We stood in the empty theatre hand in hand. Her hair told tales of sunshine and her eyes whispered stories of laughter and warmth. I watched her glowing in the soft light of the stage, those eyes flickering in a sad acceptance and determination, not wanting to say anything for fear of breaking out into tears. When she turned to look at me, I could see that we shared a similar gentle kind of sadness, for where it made my chest hurt, it lay in ripples of silver in her eyes.
“So this is it,” she said.
“This is it,” I whispered.
She hugged me then, and I felt as though the weight that sat in my chest was too much to bear as I hugged her back. This was a sadness that I had never felt before; I physically hurt from the isolation that it left in the cavity behind my heart, could feel a sharp pain as it caught in the spaces between my ribs, noticed how every time I blinked, tears threatened to spill from eyes that ached from a pressure that throbbed against hurricane irises and eclipsed pupils. This was a pure sadness. The kind of sadness that was complicated in its simplicity, the kind where it feels how autumns look. The kind that smells like the nostalgia of a warm summer day in the moments just before dusk, when the sunlight catches the air in such a way that you can see particles of dust floating in a haze before your eyes. That kind of sadness.
We stood in the empty theatre, wrapped in each others’ embrace. Her smile no longer reached her eyes, and I could hear the miniature tempests in her tears as they fell in droplets down her face and into her hair. Something about the way that I felt her crying into me made something inside of me snap, and then I was crying too. I tried to suppress the sobs that were attempting to break free from my throat even though I felt like my chest was going to explode, for I knew that if I broke down entirely, she would fall apart too. We broke apart slowly and carefully, like each was afraid of shattering the other.
“Goodbye,” she said softly.
“Goodbye,” I breathed.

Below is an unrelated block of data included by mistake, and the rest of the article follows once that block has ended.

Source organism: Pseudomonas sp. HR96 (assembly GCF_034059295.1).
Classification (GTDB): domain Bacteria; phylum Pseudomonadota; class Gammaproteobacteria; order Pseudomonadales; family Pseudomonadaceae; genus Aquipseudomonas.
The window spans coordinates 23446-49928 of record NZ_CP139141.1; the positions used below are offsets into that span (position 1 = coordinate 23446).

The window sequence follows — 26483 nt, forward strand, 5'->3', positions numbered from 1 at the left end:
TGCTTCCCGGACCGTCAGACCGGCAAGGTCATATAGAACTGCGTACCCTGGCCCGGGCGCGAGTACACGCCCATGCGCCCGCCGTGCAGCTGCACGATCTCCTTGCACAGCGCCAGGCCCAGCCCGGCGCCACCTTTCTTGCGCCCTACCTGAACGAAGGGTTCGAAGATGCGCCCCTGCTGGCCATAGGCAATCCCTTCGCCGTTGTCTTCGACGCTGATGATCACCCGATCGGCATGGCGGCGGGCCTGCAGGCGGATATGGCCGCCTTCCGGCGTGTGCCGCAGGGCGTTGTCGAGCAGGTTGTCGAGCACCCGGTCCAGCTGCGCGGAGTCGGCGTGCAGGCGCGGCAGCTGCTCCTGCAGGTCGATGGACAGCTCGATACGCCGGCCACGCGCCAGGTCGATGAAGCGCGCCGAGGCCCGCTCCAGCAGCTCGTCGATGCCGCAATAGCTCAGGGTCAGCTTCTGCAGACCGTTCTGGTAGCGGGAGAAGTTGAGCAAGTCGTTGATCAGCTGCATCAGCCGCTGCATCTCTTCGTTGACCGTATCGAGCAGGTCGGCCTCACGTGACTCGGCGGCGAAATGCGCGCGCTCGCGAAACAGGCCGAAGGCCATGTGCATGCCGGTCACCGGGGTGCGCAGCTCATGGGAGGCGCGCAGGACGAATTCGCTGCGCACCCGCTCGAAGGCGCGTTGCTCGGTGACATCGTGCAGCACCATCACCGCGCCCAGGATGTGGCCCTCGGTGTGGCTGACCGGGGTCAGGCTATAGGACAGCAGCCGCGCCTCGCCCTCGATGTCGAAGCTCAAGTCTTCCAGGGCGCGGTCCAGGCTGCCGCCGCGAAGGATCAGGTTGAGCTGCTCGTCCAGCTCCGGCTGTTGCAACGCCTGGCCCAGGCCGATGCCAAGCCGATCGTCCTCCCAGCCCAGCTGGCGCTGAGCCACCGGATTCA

And then I watched her walk with her head held high to the foot of the stage. Just before she took her first step onto the stairs, she turned to look at me. She waved. I waved back. Though the gesture was simple, it spoke to me in ways that words never could. And I knew that this really was it. She stepped onto the stage, and found her light. I didn’t really get to see her perform because I was crying too hard. I knew she wouldn’t be able to hear my sobs and so I let go. I might have been able to pretend that I was okay if I had cried with actual tears. Instead, no sound nor tear came out. That is the worst kind of crying; where you try to scream but you can’t because you have passed the point of all sound. The kind of crying where this constant pain in your chest prevents you from stopping, and you feel like you can’t breathe because of the pressure in your lungs.
I had to leave before her performance was over; had I stayed to see the end, it would have been too final for me. As I turned to leave, I looked at her one last time and smiled a sad smile. That is how I wanted to remember her–the way she was at that very moment. She was one of those people who was born for the stage, and she was at home there. I knew that this would be the last time that I would see her perform, for she was leaving for good the next morning. And so, quietly, I left the theatre.